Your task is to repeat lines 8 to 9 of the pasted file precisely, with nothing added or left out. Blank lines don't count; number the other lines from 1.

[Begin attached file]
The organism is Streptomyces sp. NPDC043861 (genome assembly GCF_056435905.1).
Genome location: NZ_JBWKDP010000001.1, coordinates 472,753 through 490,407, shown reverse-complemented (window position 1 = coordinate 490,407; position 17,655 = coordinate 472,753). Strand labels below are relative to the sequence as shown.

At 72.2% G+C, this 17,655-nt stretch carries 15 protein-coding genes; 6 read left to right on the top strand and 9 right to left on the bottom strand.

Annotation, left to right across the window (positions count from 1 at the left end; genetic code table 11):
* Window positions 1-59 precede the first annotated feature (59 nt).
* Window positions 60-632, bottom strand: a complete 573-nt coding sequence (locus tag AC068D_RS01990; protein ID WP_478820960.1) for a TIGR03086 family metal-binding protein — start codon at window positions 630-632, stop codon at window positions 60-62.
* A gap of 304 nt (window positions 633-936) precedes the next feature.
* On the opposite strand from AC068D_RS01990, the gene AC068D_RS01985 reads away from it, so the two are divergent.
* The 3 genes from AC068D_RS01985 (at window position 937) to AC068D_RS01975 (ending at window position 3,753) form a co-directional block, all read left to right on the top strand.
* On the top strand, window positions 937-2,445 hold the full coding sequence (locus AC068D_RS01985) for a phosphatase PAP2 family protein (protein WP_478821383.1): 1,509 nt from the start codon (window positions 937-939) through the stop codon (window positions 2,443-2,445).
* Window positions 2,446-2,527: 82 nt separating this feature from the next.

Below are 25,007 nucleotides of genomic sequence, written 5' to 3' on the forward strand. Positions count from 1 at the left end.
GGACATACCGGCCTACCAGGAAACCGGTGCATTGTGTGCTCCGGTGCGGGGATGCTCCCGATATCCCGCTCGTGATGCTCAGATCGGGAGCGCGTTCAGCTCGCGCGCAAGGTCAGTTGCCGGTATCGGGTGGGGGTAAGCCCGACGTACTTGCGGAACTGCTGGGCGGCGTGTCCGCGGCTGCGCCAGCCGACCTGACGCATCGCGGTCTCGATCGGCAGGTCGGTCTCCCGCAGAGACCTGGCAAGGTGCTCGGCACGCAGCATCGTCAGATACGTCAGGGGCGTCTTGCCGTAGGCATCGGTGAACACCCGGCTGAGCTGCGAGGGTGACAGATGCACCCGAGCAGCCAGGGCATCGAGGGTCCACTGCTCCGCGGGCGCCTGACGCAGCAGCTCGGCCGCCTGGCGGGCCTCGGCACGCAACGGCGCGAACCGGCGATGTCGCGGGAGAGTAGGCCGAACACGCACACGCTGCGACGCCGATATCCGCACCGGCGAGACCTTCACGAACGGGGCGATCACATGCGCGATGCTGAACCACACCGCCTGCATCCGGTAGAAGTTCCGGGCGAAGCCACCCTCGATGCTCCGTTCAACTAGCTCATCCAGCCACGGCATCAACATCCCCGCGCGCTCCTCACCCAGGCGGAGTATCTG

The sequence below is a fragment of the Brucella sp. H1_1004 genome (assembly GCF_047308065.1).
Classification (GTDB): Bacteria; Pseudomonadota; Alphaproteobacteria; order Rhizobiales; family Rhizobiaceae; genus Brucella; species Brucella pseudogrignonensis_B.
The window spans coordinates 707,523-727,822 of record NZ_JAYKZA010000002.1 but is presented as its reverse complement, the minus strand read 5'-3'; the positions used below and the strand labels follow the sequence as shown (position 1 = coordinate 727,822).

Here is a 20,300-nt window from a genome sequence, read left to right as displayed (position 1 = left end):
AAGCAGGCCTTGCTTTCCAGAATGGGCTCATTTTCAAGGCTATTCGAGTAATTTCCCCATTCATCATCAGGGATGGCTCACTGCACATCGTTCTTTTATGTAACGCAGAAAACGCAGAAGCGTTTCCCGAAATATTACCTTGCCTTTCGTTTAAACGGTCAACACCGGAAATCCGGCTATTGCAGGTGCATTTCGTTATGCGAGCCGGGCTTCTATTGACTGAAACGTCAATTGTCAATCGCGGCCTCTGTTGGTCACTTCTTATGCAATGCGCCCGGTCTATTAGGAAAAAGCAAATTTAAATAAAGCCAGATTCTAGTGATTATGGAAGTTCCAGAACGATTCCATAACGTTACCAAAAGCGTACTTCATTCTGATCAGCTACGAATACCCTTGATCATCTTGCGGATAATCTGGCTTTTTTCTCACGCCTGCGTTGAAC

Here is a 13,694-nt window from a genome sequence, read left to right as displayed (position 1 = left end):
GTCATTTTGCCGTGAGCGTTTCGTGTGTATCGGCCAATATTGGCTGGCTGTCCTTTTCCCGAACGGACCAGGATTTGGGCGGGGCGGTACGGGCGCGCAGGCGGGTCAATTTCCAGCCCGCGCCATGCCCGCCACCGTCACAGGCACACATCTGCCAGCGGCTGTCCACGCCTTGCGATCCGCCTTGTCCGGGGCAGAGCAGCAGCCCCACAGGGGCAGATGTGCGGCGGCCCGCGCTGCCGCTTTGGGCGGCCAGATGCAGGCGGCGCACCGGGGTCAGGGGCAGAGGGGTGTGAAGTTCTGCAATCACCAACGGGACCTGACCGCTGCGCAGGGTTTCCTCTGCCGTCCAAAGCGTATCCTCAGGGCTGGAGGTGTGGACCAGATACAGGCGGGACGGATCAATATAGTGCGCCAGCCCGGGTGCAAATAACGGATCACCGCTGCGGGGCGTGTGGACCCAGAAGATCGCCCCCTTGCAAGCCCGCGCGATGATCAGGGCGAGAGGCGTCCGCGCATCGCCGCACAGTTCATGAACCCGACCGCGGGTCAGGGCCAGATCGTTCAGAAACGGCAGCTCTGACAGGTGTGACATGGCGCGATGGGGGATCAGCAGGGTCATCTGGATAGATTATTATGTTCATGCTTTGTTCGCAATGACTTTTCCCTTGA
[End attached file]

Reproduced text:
* On the opposite strand from AC068D_RS01990, the gene AC068D_RS01985 reads away from it, so the two are divergent.
* The 3 genes from AC068D_RS01985 (at window position 937) to AC068D_RS01975 (ending at window position 3,753) form a co-directional block, all read left to right on the top strand.